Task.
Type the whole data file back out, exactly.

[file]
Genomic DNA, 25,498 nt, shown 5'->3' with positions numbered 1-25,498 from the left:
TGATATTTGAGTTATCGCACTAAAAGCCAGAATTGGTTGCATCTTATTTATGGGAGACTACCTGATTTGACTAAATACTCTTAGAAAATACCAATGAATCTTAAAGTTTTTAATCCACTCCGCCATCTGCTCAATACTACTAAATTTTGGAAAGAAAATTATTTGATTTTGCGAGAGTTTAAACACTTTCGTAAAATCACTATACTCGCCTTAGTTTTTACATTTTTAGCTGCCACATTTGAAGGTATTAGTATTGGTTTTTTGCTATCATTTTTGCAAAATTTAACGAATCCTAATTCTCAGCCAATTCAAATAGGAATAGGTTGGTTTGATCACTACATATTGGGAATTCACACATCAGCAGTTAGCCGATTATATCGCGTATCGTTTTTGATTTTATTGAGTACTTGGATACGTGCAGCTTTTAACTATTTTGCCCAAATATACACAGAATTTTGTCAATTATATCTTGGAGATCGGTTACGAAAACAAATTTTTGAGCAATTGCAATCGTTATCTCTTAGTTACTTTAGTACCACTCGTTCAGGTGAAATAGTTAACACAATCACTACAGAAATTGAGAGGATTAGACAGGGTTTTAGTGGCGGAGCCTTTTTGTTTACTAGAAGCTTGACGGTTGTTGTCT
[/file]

Genomic DNA, 25,498 nt, shown 5'->3' with positions numbered 1-25,498 from the left:
TGATATTTGAGTTATCGCACTAAAAGCCAGAATTGGTTGCATCTTATTTATGGGAGACTACCTGATTTGACTAAATACTCTTAGAAAATACCAATGAATCTTAAAGTTTTTAATCCACTCCGCCATCTGCTCAATACTACTAAATTTTGGAAAGAAAATTATTTGATTTTGCGAGAGTTTAAACACTTTCGTAAAATCACTATACTCGCCTTAGTTTTTACATTTTTAGCTGCCACATTTGAAGGTATTAGTATTGGTTTTTTGCTATCATTTTTGCAAAATTTAACGAATCCTAATTCTCAGCCAATTCAAATAGGAATAGGTTGGTTTGATCACTACATATTGGGAATTCACACATCAGCAGTTAGCCGATTATATCGCGTATCGTTTTTGATTTTATTGAGTACTTGGATACGTGCAGCTTTTAACTATTTTGCCCAAATATACACAGAATTTTGTCAATTATATCTTGGAGATCGGTTACGAAAACAAATTTTTGAGCAATTGCAATCGTTATCTCTTAGTTACTTTAGTACCACTCGTTCAGGTGAAATAGTTAACACAATCACTACAGAAATTGAGAGGATTAGACAGGGTTTTAGTGGCGGAGCCTTTTTGTTTACTAGAAGCTTGACGGTTGTTGTCT